Hemp biomass, whether it be hemp flowers, ground plant material, or so-called “marshmallows” (harvested hemp wrapped in plastic bales), looks, smells and looks the same as marijuana, especially to law enforcement officials.
The Drug Enforcement Administration ( DEA ) further confused things by taking action directly against the 2014 Farm Bill by maintaining the rhetoric that all cannabis, including industrial hemp, was still banned by federal law.
Colorado has struggled with these challenges for years. Do you include THCa? How can I measure 0.3 percent THC by “dry weight” in products that do not have a dry weight? What constitutes “dry weight” for a liquid? Should THC be tested throughout the plant, or only in the portions with the highest cannabinoid resins concentration? As hemp products increasingly enter international trade, what about countries with a standard of 1.0% THC? Will it be treated as marijuana by countries with a standard of 0.3% THC or less? Are the police aware that these problems are coming?
Lack of registration or rules does not mean that hemp products are illegal; they are simply not specifically regulated by the FDA. However, many state equivalents, such as the Colorado Public Health Department of the Environment, have paved the way for developing a regulatory framework for these products. However, authorities do not necessarily have reason to know that these conditions exist. The more you search, the clearer and clearer that confusion abounds.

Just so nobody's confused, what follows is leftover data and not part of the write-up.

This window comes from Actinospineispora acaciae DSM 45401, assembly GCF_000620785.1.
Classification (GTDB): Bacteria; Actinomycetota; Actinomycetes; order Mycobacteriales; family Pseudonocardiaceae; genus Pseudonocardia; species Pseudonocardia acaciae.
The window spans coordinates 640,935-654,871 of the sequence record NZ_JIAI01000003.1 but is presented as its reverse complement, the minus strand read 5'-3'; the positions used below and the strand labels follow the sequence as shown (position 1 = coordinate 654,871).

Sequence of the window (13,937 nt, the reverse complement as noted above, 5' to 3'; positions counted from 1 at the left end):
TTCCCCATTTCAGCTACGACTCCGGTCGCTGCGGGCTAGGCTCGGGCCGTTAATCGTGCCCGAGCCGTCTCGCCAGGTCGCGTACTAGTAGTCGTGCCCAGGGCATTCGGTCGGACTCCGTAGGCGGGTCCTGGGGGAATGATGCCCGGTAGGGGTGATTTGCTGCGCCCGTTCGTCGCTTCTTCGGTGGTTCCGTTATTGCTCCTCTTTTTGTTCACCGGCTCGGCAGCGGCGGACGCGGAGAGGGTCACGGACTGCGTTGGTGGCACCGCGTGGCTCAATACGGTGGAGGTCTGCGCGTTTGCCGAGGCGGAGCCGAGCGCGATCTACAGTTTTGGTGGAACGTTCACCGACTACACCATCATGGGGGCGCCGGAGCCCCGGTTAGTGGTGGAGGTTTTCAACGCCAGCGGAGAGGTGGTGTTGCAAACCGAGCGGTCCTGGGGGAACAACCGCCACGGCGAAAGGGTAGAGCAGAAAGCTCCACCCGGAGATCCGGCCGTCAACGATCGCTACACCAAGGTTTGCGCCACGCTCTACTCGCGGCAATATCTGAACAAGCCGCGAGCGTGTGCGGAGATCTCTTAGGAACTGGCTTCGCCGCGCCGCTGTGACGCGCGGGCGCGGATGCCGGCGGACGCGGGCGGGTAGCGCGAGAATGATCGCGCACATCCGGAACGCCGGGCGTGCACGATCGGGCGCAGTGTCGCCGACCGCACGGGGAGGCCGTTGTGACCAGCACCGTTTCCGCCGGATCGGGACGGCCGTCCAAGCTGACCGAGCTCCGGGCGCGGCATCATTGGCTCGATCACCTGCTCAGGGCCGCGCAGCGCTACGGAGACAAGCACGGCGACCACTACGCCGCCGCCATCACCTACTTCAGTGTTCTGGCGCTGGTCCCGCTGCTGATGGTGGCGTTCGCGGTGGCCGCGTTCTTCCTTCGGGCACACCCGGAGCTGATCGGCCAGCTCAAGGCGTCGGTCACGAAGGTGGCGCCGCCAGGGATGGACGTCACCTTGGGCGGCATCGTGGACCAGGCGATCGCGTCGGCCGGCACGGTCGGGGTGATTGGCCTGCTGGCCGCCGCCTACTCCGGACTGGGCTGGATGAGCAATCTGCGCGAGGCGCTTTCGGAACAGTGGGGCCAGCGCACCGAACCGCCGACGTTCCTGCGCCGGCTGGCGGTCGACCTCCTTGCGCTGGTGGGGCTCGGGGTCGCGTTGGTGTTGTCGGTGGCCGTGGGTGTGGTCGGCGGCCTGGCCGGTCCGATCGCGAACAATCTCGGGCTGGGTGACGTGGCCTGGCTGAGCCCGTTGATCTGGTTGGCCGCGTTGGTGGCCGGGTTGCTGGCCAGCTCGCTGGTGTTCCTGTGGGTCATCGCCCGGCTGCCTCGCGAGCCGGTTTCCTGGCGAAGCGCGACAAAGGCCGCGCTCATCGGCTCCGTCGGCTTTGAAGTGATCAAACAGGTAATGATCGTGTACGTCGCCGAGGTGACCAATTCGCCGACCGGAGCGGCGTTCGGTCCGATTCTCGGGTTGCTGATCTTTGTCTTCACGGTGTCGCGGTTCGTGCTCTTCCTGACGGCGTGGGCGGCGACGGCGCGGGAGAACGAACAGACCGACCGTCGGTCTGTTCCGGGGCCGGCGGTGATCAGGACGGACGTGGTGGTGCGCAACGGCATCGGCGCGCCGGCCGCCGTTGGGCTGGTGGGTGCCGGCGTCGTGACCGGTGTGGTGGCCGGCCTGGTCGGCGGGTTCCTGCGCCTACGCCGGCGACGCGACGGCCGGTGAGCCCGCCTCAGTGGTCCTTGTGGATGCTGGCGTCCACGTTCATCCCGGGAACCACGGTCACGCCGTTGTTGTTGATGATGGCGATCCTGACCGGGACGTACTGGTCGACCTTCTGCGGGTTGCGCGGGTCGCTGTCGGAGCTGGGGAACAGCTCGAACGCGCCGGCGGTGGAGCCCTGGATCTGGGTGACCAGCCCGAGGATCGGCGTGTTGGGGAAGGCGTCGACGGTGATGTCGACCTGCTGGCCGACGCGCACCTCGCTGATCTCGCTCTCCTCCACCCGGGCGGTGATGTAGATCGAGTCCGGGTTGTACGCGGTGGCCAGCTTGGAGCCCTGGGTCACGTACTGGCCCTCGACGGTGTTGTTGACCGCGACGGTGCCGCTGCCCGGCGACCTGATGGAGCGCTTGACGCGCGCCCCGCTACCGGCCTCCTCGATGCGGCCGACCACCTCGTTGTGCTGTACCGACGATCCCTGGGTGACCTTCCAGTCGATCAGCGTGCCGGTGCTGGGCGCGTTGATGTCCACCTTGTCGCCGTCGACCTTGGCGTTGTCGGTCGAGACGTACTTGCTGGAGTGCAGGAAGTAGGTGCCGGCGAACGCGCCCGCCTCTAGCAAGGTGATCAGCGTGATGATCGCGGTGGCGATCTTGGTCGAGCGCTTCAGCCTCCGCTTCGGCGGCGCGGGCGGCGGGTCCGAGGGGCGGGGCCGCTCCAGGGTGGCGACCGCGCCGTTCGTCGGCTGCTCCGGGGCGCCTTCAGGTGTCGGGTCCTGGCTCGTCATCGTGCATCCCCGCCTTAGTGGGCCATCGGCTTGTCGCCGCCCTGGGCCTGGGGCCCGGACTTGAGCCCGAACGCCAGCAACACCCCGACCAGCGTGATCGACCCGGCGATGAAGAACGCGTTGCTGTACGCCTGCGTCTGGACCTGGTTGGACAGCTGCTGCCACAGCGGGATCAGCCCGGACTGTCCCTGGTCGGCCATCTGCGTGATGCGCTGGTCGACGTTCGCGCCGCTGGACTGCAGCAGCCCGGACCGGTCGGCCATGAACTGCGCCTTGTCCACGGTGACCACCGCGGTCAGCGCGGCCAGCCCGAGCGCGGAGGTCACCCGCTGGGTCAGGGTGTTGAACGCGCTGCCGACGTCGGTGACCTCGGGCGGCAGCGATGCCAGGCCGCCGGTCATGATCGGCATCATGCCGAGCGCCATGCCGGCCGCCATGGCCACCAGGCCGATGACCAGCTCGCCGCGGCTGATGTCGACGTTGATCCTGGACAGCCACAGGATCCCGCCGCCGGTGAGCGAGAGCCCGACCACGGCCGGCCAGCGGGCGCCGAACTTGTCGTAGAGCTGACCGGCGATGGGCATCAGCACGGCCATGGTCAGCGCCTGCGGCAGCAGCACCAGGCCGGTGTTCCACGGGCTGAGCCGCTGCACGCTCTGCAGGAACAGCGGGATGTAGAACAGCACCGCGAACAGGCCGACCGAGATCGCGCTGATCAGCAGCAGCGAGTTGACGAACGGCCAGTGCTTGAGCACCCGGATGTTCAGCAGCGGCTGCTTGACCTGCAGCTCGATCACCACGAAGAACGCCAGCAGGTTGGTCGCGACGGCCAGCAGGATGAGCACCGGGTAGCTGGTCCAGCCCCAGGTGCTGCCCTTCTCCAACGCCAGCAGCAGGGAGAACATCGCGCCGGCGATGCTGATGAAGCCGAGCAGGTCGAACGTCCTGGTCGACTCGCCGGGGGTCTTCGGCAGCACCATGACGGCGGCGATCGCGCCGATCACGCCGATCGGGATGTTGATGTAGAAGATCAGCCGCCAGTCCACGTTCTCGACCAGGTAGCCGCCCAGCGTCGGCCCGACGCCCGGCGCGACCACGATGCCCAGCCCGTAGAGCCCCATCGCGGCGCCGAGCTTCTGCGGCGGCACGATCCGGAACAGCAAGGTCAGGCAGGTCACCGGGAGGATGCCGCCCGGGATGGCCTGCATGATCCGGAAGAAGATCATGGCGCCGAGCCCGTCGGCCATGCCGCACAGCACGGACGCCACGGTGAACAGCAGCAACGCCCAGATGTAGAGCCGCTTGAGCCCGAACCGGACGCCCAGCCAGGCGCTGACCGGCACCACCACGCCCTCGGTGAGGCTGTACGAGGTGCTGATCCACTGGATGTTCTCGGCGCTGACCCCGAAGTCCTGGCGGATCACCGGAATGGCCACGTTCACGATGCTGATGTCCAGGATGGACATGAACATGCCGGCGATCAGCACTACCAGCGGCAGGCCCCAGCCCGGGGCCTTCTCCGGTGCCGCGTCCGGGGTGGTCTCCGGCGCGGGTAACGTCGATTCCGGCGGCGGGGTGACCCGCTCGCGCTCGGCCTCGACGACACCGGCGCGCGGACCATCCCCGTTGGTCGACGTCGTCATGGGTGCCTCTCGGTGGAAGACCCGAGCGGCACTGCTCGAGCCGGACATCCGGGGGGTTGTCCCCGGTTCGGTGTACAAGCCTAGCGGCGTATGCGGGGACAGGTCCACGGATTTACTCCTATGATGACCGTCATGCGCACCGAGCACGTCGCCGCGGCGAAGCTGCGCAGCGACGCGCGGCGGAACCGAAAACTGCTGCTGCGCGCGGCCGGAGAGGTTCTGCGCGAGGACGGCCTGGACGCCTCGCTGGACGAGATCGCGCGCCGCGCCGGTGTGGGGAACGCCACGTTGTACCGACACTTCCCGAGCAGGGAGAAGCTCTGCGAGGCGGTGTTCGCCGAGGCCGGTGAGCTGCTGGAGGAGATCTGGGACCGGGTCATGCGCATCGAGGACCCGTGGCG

Along with education, the industry, in general, and the police, desperately need standardization tests. Field tests, such as infrared spectroscopy, must be refined and used consistently. Traditionally, the police have not determined the THC content, but rather the mere presence of THC, which is too imprecise when it comes to legality measured in tenths of a percentage.
Until then, hemp companies, shippers, and related employees must take steps to document the legal and regulated chain of production and custody of plant materials and derivatives.